The cognitive knowledge base would remain substantially unchanged. The major areas of change would come in more effectively teaching what is currently valued, recognizing flaws in presentation of developmentally inappropriate tasks, and retooling the processes for presenting vital knowledge and concepts. Frequently suggestions that we address the needs of the child are met with suspicions that building esteem and building knowledge may be antithetical. That has not been true of these initial field studies.
Relationship goes hand in hand with responsibility. The student is reassured from the beginning that education will be a challenge and will call forth great effort and dedication. The child is taught responsibility for self and action in the same sentence with personal freedom. Teachers stress to young people that they have a right to be educated, a right to be called upon to push their own limits, and that they have a responsibility to learn above and beyond limits set by educators. Students who are taught in this manner excel; push beyond the boundaries normally expected, rise to the call to give their best.
6) Would curriculum and instruction change radically?
7) Could we measure process and relationship?
8) Could we evaluate and report
student abilities in process?
It is important that we relish the miracle of being human. The future of humanity counts upon that recognition. It is also important to give new credence to the student as learner, as self educator, and as being already in possession of crucial tools for learning which teacher and parents will hone rather than ignore, discount or override. Children possess a fundamental humanity which deserves to be recognized and educated further. That manifestation of human nature is something many have been unable to address in education. As pointed out earlier, it consists of the "process", the relationships, those things which science has not yet learned to measure, and we have thus chosen to ignore.
Unlike many of those creatures in the animal kingdom which we have studied, we choose to feel as others feel, intend to treat others as we wish to be treated, work to mature beyond simple physical development, wish to develop morally, strive for a relationship of peace and joy in the company of others. We are a species with “will” and that sets us apart.
as Natural Learners
From this moment of recalling the marvel of human learning, we rekindle a recognition of how important it is to educate rather than train the human being. In recognizing the status of the child comes a desire to dedicate our educational lives beyond "do no harm". It is a request that we reevaluate current practice. Teachers know what kinds of things are exciting for students. We know what activities are so meaningful that our class doesn’t know the bell is about to ring, doesn't want to stop the learning of the moment, calls out for repetition of an activity and permission to continue. We know well the frustration and ultimate futility of trying to teach something beyond a student's developmental ability.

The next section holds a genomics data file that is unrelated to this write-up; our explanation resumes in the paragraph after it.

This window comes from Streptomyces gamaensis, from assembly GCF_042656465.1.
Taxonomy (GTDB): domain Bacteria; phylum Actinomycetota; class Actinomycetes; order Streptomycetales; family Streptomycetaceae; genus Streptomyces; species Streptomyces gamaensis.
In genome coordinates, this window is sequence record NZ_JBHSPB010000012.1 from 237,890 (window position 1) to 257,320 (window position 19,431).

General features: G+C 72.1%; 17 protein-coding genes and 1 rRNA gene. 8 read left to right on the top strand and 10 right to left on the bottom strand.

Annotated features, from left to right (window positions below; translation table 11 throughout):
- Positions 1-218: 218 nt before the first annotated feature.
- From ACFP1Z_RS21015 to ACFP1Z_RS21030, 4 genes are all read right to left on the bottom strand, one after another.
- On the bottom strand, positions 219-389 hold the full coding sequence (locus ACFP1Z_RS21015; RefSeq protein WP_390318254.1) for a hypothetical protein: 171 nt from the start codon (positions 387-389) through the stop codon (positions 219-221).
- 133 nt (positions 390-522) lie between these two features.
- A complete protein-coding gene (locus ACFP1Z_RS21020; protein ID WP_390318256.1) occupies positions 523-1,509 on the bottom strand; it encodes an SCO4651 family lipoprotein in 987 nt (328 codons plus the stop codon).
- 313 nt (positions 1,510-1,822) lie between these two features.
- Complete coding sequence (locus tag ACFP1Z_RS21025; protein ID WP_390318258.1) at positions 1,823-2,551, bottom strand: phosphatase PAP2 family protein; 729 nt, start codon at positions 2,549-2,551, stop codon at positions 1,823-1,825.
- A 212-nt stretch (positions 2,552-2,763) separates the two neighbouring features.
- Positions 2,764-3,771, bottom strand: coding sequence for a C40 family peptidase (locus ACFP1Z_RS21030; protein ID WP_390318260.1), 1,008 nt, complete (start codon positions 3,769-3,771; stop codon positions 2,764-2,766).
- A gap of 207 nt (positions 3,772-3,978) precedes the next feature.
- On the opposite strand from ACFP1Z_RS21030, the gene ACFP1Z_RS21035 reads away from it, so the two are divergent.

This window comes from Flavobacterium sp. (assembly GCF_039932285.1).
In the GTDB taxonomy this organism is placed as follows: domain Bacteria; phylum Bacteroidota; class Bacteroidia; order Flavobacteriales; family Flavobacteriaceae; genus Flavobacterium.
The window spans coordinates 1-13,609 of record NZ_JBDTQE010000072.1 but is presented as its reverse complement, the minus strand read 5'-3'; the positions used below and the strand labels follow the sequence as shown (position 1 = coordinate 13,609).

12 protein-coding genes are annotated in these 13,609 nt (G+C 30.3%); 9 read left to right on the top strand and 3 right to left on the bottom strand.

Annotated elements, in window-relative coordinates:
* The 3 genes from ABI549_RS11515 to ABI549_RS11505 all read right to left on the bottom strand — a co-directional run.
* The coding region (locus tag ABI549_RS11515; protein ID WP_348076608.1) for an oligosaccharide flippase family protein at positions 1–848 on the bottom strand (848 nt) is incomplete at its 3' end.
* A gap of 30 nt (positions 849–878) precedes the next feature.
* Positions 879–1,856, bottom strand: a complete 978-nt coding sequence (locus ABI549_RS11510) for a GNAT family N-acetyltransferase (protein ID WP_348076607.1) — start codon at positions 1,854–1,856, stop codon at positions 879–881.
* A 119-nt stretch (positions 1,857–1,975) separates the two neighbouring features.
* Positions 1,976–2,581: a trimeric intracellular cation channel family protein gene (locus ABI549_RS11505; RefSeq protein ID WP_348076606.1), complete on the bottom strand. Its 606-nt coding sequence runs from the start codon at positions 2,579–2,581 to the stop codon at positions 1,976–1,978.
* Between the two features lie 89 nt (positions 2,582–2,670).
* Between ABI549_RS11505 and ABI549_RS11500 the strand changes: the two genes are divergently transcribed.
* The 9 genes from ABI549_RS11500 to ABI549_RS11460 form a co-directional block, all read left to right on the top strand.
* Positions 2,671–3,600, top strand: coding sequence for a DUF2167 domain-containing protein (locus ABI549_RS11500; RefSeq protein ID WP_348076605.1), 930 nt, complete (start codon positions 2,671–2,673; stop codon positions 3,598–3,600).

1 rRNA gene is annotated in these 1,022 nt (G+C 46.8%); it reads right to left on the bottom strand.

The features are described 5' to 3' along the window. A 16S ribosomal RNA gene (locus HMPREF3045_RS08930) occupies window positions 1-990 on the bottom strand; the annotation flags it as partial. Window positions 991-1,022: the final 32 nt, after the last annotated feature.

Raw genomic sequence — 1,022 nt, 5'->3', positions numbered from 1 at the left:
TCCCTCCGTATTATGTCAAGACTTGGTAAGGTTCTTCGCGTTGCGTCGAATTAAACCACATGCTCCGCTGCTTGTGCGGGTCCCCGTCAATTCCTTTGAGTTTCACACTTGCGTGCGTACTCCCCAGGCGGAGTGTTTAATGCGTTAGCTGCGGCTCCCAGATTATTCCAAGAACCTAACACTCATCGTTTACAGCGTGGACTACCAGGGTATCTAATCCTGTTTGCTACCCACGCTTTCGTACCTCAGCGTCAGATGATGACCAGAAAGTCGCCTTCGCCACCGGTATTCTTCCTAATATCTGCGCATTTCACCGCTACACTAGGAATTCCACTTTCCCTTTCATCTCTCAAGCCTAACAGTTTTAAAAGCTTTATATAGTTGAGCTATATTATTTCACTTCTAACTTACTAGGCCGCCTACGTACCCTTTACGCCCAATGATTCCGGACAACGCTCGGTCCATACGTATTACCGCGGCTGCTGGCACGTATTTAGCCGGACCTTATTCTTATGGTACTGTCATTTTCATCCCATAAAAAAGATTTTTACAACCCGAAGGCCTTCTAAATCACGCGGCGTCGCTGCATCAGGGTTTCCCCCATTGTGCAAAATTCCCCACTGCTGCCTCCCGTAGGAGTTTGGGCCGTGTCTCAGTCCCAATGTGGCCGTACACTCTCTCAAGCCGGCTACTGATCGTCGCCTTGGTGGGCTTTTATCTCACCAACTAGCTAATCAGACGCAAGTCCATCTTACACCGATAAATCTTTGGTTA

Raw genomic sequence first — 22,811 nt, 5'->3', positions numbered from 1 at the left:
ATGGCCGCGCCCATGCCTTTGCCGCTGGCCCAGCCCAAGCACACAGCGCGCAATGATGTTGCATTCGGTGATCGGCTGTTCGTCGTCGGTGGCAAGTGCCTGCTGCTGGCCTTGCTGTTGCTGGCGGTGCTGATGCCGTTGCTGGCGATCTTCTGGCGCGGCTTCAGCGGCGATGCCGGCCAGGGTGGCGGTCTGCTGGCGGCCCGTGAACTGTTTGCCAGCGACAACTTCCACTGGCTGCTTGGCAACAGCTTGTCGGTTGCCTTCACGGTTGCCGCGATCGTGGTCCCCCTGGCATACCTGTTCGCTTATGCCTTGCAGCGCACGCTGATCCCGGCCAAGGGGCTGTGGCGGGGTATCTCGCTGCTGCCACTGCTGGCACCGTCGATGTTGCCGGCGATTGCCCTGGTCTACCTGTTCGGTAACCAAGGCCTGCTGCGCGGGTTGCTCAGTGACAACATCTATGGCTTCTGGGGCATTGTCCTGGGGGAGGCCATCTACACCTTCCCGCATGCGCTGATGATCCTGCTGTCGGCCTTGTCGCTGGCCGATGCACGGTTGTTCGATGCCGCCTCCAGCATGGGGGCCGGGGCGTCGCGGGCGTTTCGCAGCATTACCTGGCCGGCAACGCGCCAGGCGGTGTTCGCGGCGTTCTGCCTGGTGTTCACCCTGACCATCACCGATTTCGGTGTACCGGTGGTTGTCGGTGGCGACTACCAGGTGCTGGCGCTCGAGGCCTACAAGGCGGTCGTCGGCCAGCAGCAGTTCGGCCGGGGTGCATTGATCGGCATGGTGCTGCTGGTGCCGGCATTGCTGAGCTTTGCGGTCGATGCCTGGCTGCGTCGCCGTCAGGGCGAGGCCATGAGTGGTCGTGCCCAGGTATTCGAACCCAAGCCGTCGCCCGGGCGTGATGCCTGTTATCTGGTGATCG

We can discover, if unsure, that students have a work ethic, though it may not have the same dimensions as the adult ability to maintain task commitment. We know that youth need a sense of accomplishment, that they revel in a job well done and that they will stick relentlessly to those things which are developmentally appropriate; taking first steps, riding a bicycle, shooting hoops, practicing cheers, pumping iron. These are examples of developmentally appropriate tasks in the physical domain. They are ways students push themselves to the edge of endurance.
We seldom address these particular areas of expertise in the educational system. The physical domain is not often attended to beyond kindergarten or outside of Physical Education, though it is a useful vehicle for learning especially for those with kinesthetic learning styles and psychomotor intelligence. The important point here is the willingness of youth to push and be pushed when the internal timing and task orientation coincide.
It also presses for recognition of the other domains in the PEPSI model as areas for teaching, perhaps areas which are more valuable for preparing students to be educated than some of the tasks we are currently demanding; tasks which youth love to do, fleeting information which teens acquire, but with no recognition of a measured change in the education of the person.
This next illustration shows a Picasso called First Steps. Something about this representation distills the notion of child as capable and responsible learner. At the same time the role of the teacher, a nanny in this particular case, is also aptly shown.